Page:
(In paragraph 11 makes clear Cairo not paying for five cargoes)
By Oleg Vukmanovic
LONDON, July 12 (Reuters) - Qatar’s gift of five natural gas cargoes to fuel-short Egypt will likely be signed over to the foreign partners in Egyptian export plants, GDF Suez and BG Group, as compensation for declining exports.
Doha agreed last month to donate five LNG tankers to help Cairo cover obligations to foreign firms.
It is gas which Egyptian port facilities are not equipped to import, but the cargoes will allow Egypt to devote more of its own supply to its domestic market, where energy shortages helped fuel civil unrest.
According to talks held last week, GDF Suez will take delivery of three liquefied natural gas (LNG) cargoes in Europe while BG Group will send two shipments to Asia, a source at one of the companies said.
But the allocation of cargoes has not yet been finalised.
“The decision-making process is taking longer than expected due to the situation in Egypt,” the source said, referring to last week’s military-backed overthrow of Mohamed Mursi.
“There is a also question mark over whether leadership changes in Qatar could delay or suspend the deal,” he said of the recent father-to-son power transfer in the tiny Gulf state.
LNG producer Egypt has curbed exports in recent years due to supply shortages and growing domestic needs, which in turn have disrupted deliveries to foreign firms who funded its export plants. Egypt can export LNG but it cannot import it without a floating terminal, which it has struggled to secure after cancelling a number of tenders.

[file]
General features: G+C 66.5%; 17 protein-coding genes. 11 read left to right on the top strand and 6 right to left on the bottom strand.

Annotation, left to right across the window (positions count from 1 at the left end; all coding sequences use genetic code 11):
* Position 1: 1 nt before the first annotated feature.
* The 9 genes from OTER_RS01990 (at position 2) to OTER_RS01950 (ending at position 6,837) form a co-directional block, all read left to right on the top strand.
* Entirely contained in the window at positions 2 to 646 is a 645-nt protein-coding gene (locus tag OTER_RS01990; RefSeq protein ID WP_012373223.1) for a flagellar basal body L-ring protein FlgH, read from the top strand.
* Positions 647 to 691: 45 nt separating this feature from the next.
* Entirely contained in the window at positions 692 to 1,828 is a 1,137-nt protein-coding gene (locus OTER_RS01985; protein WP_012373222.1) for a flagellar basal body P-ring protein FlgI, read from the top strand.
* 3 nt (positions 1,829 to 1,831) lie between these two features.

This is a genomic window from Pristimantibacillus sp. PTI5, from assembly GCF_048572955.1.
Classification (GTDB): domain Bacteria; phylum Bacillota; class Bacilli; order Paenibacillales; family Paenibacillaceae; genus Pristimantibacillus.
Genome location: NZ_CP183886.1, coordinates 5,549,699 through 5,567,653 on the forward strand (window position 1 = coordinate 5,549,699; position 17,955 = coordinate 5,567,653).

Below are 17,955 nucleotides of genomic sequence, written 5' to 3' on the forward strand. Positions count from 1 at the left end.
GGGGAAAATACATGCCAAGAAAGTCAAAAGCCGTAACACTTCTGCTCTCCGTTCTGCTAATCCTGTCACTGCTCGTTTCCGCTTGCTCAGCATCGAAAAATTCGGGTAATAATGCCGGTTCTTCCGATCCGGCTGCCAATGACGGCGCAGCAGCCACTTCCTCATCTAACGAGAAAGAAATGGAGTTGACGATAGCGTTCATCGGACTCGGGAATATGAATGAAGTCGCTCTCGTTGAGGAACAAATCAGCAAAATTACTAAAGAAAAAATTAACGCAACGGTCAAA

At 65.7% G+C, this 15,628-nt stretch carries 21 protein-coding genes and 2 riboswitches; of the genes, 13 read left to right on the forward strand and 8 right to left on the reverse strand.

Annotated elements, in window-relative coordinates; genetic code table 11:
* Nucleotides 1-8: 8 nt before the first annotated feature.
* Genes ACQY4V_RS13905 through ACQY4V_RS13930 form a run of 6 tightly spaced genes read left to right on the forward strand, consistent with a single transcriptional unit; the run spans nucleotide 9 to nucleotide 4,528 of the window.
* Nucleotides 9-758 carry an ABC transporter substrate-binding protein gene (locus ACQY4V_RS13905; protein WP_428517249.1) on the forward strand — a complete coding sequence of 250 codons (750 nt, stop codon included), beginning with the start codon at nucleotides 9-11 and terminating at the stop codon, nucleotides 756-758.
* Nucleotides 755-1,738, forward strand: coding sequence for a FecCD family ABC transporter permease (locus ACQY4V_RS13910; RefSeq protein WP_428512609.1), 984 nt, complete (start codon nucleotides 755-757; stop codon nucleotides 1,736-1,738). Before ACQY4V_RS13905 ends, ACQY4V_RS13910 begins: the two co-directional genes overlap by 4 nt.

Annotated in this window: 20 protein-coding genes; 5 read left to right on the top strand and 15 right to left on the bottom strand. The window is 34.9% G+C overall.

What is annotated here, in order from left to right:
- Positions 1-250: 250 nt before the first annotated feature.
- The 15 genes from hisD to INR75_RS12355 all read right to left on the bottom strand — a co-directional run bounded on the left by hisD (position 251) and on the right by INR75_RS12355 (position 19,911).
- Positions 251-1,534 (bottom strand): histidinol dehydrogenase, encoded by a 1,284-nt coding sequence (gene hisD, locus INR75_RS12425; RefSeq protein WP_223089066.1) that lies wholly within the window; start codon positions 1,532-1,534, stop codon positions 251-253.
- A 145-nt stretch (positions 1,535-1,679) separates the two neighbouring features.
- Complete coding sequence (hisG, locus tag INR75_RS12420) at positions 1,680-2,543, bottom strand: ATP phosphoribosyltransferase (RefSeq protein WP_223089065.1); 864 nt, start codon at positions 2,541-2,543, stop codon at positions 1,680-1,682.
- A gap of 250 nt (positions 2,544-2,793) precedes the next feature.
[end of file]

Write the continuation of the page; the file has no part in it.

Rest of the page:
As part of a bigger deal, Qatar pledged in May to supply 18-24 cargoes to firms such as BG Group and GDF Suez over the next year or more. But the number of cargoes under discussion has since shrunk to 13, said to a source at state-run oil company EGPC in Cairo.
That deal has been held up due to disputes over price.
While Cairo will not have to pay for the five cargoes, Qatar will still have to compensate the foreign partners in Qatargas II, the plant earmarked to supply the gas, for the value of the LNG.
Qatar cannot easily take unilateral decisions on where to send its LNG or to offer discounted rates because it is bound by strict commercial arrangements with its project partners.
The foreign partners in Qatargas II, Total and ExxonMobil, have agreed to be paid $13/mmBtu for the volumes - a price that could also be used to set the value of the other 13 cargoes, according to a confidential report by consultancy Poten and Partners, obtained by Reuters.
The five “gift” cargoes would act as the discount, one source familiar with the matter said, as Qatar is bound by commercial constraints and fears that cut-price supplies could jeopardise some of its long-term deals.
Although cash-strapped Egypt is reluctant to pay high prices, $13/mmBtu is understood to be the best deal Qatar can offer on a purely commercial basis, trade sources said.
It is the price of LNG sold in Asia, Qatar’s main export market, minus the cost of shipping.
This swap would help free up more gas for the domestic market but it is not clear whether Egypt could redistribute gas normally destined for exports owing to pipeline constraints. The domestic grid would need to be opened up, a process that would take 3-4 months, one of the sources said.
GDF Suez and BG Group, who own stakes in Egypt’s Idku export plant, declined to comment. (Additional reporting by Julia Payne in London and Maha El Dahan in Abu Dhabi; Editing by David Evans)